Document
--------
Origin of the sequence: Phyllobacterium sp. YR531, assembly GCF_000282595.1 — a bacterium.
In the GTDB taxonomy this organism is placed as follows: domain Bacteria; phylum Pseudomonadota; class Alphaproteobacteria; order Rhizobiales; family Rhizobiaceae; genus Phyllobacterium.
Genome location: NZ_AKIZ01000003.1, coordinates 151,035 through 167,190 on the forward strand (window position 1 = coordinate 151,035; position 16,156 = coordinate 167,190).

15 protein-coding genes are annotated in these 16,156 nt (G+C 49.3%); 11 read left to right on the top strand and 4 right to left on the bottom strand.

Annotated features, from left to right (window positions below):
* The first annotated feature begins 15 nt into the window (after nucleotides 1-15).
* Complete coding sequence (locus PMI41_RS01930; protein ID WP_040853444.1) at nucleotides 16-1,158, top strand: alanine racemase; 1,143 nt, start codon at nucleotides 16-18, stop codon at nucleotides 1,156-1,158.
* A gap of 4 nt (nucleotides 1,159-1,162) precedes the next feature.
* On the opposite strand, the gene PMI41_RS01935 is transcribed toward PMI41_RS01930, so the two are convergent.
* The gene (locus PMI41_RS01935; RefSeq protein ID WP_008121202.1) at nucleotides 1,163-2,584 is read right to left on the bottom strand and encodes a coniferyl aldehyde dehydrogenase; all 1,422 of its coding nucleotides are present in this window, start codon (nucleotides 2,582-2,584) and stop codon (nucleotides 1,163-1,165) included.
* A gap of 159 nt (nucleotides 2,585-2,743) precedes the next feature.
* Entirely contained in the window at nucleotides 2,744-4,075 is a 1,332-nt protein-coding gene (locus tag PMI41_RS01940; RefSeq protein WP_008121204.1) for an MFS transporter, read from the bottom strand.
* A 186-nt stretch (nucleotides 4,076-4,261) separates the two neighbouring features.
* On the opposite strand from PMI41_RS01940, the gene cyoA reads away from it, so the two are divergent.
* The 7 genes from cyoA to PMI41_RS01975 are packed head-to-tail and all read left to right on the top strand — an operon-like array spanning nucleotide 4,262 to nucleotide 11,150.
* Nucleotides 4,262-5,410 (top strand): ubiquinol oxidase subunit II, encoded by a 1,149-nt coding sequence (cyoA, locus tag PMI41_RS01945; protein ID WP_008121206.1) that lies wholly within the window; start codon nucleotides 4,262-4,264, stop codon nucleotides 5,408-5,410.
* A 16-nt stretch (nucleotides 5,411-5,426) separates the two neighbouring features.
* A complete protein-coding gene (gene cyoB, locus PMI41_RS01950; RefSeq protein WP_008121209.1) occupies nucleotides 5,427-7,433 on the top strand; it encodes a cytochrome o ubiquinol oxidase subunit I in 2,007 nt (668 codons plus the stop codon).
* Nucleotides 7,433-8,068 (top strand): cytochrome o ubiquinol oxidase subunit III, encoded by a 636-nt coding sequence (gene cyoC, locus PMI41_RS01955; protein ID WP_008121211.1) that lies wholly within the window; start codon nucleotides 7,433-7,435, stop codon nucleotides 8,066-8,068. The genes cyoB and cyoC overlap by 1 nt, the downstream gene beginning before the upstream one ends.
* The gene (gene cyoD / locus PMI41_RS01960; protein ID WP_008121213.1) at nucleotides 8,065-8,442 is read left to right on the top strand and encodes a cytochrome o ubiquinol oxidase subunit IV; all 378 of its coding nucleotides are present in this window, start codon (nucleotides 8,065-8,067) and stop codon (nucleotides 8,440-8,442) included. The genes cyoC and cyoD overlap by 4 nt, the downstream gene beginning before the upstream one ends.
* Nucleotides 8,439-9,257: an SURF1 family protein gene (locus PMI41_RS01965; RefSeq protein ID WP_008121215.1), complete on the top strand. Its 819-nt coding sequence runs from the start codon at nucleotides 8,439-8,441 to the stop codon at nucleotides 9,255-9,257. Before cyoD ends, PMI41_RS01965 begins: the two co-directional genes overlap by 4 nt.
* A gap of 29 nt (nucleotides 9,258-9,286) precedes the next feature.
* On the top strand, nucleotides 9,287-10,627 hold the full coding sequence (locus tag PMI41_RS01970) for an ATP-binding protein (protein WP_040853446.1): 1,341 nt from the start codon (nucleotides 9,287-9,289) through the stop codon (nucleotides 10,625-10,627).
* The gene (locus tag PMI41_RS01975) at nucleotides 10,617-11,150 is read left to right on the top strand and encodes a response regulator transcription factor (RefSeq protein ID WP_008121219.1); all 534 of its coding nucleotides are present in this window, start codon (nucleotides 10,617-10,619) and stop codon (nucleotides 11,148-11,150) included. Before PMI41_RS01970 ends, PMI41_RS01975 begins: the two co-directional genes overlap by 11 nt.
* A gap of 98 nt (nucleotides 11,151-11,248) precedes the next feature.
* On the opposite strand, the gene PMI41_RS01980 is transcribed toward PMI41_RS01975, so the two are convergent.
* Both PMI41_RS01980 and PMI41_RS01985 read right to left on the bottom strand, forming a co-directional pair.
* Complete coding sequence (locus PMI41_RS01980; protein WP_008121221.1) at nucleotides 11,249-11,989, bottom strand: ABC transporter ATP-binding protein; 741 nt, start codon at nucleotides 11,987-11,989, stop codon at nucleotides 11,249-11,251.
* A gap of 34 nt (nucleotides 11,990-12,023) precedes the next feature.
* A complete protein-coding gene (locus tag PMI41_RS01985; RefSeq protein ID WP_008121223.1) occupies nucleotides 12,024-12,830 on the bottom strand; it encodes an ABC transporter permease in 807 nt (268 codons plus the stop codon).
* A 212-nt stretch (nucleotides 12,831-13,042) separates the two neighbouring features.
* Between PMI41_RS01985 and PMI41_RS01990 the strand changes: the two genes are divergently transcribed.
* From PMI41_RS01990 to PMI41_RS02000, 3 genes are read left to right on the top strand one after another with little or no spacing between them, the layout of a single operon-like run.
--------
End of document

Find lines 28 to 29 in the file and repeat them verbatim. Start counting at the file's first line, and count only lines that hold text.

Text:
* Complete coding sequence (locus PMI41_RS01980; protein WP_008121221.1) at nucleotides 11,249-11,989, bottom strand: ABC transporter ATP-binding protein; 741 nt, start codon at nucleotides 11,987-11,989, stop codon at nucleotides 11,249-11,251.
* A gap of 34 nt (nucleotides 11,990-12,023) precedes the next feature.